Webster's Revised Unabridged Dictionary (1913 + 1828)
result(s) from the 1913
Pen"e*trate (?), v. t. [imp. & p. p. Penetrated (?); p. pr. & vb. n. Penetrating.] [L. penetratus, p.p. of penetrare to penetrate; akin to penitus inward, inwardly, and perh. to pens with, in the power of, penus store of food, innermost part of a temple.]
1. To enter into; to make way into the interior of; to effect an entrance into; to pierce; as, light penetrates darkness.
2. To affect profoundly through the senses or feelings; to touch with feeling; to make sensible; to move deeply; as, to penetrate one's heart with pity.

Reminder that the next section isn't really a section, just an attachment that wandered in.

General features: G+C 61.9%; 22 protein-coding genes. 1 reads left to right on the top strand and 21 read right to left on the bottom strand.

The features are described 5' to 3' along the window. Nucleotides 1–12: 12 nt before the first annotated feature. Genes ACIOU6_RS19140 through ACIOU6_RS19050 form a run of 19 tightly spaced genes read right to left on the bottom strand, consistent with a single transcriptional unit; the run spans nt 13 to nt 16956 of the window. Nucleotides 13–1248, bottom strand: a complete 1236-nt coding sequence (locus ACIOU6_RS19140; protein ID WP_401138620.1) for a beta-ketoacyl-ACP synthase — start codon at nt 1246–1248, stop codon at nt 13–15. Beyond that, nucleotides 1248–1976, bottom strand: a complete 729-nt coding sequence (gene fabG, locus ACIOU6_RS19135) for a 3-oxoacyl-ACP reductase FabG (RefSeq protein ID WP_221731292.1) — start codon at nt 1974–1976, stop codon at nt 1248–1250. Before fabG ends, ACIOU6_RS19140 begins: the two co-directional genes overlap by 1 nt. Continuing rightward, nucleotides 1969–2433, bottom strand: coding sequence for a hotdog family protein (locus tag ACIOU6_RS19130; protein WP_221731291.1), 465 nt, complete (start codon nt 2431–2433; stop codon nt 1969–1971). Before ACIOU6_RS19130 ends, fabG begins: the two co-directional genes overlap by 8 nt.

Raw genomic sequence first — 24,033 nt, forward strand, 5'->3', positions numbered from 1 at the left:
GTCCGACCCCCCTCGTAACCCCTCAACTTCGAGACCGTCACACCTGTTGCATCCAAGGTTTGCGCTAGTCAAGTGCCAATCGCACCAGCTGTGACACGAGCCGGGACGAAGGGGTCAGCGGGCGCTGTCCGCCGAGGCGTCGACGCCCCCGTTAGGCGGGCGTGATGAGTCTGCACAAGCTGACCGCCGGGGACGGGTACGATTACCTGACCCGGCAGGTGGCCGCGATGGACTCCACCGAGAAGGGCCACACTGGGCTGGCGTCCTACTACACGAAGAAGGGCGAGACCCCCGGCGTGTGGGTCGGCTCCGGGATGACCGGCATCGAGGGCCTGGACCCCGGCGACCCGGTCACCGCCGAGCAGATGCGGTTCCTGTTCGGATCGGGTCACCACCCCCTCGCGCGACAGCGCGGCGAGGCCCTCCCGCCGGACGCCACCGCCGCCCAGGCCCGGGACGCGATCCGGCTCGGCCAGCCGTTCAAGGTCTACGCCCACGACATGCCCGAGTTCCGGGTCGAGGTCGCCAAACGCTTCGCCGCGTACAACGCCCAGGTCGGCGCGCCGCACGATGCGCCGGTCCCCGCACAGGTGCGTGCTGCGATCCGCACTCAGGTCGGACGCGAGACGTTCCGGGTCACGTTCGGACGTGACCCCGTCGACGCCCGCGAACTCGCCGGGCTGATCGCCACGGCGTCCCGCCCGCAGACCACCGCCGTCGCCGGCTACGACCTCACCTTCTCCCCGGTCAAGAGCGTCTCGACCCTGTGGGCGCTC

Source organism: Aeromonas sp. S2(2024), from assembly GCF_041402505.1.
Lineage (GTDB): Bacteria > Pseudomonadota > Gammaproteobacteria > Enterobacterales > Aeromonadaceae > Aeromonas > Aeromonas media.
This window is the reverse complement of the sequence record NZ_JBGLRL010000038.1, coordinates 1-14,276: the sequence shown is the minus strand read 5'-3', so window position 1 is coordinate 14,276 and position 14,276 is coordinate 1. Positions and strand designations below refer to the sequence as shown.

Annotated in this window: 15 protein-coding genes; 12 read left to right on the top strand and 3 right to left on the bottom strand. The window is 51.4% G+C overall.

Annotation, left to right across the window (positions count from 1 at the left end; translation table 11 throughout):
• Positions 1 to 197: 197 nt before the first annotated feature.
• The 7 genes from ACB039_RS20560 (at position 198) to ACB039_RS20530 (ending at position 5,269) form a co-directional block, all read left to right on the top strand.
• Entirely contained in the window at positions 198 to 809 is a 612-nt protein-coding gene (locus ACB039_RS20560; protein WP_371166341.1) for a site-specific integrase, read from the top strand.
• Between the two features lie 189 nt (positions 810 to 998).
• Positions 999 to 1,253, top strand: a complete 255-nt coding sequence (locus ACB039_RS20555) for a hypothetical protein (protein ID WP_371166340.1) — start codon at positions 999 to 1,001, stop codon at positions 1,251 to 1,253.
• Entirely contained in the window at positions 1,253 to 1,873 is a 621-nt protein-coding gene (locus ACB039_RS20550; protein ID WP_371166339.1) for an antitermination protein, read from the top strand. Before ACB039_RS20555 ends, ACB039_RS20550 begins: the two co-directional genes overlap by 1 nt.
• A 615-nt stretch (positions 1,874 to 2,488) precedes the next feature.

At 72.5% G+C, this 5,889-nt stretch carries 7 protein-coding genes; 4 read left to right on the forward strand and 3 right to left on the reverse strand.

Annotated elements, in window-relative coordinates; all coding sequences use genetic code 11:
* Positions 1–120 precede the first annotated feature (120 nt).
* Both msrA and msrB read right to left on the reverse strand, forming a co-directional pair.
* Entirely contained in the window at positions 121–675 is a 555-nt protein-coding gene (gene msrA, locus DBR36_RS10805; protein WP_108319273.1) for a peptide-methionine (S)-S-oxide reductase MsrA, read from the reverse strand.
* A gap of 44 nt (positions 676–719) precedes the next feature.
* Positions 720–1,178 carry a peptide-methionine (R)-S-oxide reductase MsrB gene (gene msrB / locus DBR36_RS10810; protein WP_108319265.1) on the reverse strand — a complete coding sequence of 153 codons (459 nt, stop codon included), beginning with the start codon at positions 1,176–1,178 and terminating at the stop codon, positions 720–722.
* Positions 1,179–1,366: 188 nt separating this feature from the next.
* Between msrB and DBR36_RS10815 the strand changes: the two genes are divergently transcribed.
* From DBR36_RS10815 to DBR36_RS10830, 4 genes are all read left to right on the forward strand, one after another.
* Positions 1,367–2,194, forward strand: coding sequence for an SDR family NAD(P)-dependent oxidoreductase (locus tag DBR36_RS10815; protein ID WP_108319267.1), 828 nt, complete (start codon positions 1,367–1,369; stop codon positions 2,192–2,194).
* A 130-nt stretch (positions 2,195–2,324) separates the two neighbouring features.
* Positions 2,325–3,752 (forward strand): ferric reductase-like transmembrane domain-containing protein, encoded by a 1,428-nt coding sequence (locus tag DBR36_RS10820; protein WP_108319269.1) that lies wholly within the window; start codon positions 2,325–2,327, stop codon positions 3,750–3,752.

The translator of Homer should penetrate himself with a sense of the plainness and directness of Homer's style.
3. To pierce into by the mind; to arrive at the inner contents or meaning of, as of a mysterious or difficult subject; to comprehend; to understand.
Things which here were too subtile for us to penetrate.
Pen"e*trate, v. i. To pass; to make way; to pierce. Also used figuratively.
Preparing to penetrate to the north and west.
J. R. Green.
Born where Heaven's influence scarce can penetrate.
The sweet of life that penetrates so near.